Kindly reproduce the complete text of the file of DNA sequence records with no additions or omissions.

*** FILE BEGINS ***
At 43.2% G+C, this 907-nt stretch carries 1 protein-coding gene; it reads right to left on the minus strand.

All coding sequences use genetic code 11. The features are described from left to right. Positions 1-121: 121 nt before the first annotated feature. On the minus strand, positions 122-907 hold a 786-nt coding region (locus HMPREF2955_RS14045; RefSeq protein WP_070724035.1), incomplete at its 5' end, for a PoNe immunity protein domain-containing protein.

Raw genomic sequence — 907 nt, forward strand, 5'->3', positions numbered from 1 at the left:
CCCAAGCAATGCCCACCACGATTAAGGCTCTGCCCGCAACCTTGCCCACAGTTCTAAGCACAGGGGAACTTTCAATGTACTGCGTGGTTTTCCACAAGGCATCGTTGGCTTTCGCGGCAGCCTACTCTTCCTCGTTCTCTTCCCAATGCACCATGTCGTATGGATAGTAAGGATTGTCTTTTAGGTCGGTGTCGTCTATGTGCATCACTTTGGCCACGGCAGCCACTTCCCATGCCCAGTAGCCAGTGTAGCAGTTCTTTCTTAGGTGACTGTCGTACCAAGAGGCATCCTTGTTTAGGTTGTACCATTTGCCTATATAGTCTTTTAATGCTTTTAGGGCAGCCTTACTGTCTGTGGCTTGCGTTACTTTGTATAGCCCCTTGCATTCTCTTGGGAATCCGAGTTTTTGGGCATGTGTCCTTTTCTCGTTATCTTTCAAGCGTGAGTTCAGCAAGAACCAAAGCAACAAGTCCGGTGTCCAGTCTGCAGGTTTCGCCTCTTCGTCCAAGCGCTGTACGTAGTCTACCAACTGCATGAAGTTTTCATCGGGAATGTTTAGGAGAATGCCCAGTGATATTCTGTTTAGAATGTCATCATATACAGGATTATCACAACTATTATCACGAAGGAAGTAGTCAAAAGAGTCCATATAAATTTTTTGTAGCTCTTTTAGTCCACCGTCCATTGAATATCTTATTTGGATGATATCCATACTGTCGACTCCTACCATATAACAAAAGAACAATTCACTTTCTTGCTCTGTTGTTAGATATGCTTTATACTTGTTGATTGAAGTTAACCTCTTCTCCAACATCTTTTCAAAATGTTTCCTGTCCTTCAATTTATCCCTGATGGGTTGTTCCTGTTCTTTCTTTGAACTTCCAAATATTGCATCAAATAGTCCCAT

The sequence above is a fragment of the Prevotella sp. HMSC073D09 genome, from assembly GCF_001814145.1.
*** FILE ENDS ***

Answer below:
At 43.2% G+C, this 907-nt stretch carries 1 protein-coding gene; it reads right to left on the minus strand.

All coding sequences use genetic code 11. The features are described from left to right. Positions 1-121: 121 nt before the first annotated feature. On the minus strand, positions 122-907 hold a 786-nt coding region (locus HMPREF2955_RS14045; RefSeq protein WP_070724035.1), incomplete at its 5' end, for a PoNe immunity protein domain-containing protein.

Raw genomic sequence — 907 nt, forward strand, 5'->3', positions numbered from 1 at the left:
CCCAAGCAATGCCCACCACGATTAAGGCTCTGCCCGCAACCTTGCCCACAGTTCTAAGCACAGGGGAACTTTCAATGTACTGCGTGGTTTTCCACAAGGCATCGTTGGCTTTCGCGGCAGCCTACTCTTCCTCGTTCTCTTCCCAATGCACCATGTCGTATGGATAGTAAGGATTGTCTTTTAGGTCGGTGTCGTCTATGTGCATCACTTTGGCCACGGCAGCCACTTCCCATGCCCAGTAGCCAGTGTAGCAGTTCTTTCTTAGGTGACTGTCGTACCAAGAGGCATCCTTGTTTAGGTTGTACCATTTGCCTATATAGTCTTTTAATGCTTTTAGGGCAGCCTTACTGTCTGTGGCTTGCGTTACTTTGTATAGCCCCTTGCATTCTCTTGGGAATCCGAGTTTTTGGGCATGTGTCCTTTTCTCGTTATCTTTCAAGCGTGAGTTCAGCAAGAACCAAAGCAACAAGTCCGGTGTCCAGTCTGCAGGTTTCGCCTCTTCGTCCAAGCGCTGTACGTAGTCTACCAACTGCATGAAGTTTTCATCGGGAATGTTTAGGAGAATGCCCAGTGATATTCTGTTTAGAATGTCATCATATACAGGATTATCACAACTATTATCACGAAGGAAGTAGTCAAAAGAGTCCATATAAATTTTTTGTAGCTCTTTTAGTCCACCGTCCATTGAATATCTTATTTGGATGATATCCATACTGTCGACTCCTACCATATAACAAAAGAACAATTCACTTTCTTGCTCTGTTGTTAGATATGCTTTATACTTGTTGATTGAAGTTAACCTCTTCTCCAACATCTTTTCAAAATGTTTCCTGTCCTTCAATTTATCCCTGATGGGTTGTTCCTGTTCTTTCTTTGAACTTCCAAATATTGCATCAAATAGTCCCAT

The sequence above is a fragment of the Prevotella sp. HMSC073D09 genome, from assembly GCF_001814145.1.